Saturday, January 04, 2014

Jack Glass

Well, finally something that didn't wander all over unnecessarily.  The one-star reviews at Amazon say there's no action in Adam Robert's Jack Glass and it gets boring, but I disagree.  Some very clever ideas some involved and convoluted political ruminations on a solar system ruled by a combination bureaucracy and royal family, and not all scifi is headlong action and running around.  Space is a big place - when you think about it, it should take longer for things to develop than in Lord of the Rings, and it was definitely faster than most Tolkien.  And the idea that faster than light travel enabled by modifying the value of c (e=mc^2 and all) could be used to destroy a sun by idiots...particularly believable.

Despite the pretty, stained-glass cover, Jack Glass is about a murderer.  The book is written in three parts.  The first a straight up "how to escape a locked cell" story that surprised me in a Use of Weapons sort of way.  The second a sort of play/who-dunnit on the order of Agatha Christie, complete with list of characters at the start of the section.  The third a locked-room mystery made tricky by the idea of faster than light capabilities.  The third part did start to wander a bit and I wasn't as happy with the ending as I'd hoped.  I'm not sure if he's planning a sequel, or if he's just capturing the idea that not all stories have nice tidy endings and the point isn't the space opera, but the character interactions and the nature of the mystery stories.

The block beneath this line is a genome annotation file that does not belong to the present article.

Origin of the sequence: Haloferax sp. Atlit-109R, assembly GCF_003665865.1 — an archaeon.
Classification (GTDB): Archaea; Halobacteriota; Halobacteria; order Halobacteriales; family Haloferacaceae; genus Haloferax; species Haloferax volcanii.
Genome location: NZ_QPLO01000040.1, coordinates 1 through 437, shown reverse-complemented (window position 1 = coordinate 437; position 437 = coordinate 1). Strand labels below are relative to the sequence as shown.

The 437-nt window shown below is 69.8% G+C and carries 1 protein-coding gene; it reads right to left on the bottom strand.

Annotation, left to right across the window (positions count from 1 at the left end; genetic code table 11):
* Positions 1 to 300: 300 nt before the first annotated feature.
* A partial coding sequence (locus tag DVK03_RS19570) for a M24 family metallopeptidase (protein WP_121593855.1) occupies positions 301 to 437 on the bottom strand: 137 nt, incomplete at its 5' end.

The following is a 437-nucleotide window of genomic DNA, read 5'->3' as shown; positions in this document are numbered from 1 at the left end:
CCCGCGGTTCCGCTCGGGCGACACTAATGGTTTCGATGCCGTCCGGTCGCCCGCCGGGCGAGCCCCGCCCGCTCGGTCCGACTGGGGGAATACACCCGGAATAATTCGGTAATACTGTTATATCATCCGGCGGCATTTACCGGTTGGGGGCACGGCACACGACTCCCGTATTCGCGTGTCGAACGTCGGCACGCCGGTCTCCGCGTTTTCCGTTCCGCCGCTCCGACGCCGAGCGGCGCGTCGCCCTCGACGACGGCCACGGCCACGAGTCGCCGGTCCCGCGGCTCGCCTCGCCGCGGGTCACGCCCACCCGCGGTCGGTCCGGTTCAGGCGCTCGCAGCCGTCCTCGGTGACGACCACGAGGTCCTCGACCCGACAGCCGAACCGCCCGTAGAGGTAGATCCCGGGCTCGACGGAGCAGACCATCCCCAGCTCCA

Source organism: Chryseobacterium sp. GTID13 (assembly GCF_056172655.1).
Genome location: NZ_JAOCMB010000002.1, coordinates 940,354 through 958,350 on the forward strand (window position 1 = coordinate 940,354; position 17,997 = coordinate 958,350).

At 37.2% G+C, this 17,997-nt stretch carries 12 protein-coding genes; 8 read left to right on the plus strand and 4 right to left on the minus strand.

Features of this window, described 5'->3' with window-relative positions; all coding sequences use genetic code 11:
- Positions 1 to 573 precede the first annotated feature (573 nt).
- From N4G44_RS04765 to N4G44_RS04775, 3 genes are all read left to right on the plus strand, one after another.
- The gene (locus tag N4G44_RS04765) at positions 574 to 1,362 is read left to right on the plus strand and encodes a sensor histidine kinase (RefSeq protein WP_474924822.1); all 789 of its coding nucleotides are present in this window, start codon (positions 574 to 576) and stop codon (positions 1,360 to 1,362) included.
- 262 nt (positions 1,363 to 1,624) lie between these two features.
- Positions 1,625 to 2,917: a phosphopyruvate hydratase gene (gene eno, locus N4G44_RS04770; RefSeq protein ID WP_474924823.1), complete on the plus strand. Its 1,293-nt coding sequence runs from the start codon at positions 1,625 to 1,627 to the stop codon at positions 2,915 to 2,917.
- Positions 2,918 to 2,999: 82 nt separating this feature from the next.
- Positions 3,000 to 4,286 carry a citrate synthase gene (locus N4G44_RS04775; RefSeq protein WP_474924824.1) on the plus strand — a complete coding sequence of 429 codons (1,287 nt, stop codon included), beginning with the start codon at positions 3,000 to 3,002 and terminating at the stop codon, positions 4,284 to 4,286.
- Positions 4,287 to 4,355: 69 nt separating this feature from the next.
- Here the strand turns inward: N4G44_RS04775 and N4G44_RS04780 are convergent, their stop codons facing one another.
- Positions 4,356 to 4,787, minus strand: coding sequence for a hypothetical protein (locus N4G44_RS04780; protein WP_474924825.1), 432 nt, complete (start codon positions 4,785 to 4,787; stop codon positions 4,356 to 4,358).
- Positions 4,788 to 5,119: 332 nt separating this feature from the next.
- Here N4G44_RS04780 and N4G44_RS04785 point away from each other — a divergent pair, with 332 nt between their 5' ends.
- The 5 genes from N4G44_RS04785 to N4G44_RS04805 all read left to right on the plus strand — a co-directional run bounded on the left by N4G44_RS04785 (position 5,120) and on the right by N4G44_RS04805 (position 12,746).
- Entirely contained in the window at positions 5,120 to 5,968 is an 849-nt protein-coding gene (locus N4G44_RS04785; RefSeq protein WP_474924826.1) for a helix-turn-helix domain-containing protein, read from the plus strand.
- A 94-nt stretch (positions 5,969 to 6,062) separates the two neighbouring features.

I liked the quote, "they believed that economics preserved the special place for humankind at the universe's heart," after a discussion about how humankind had incrementally lost their ability to believe they were the center of the universe, how they'd sought to repeatedly recapture it, and how, in the end, it came down to a matter of us being the opposite of particularly important.  Humans, or flesh, is the cheapest commoedity in the universe.  I also liked, "Because pulling the trigger is the end of the process of firing an FTL pistol, not the beginning."  That's a confusing idea, and played with to good effect in the locked-room mystery of the last section when Iago and Diana (and Sapho) try to determine how a policeman blew up without an obvious shooter.

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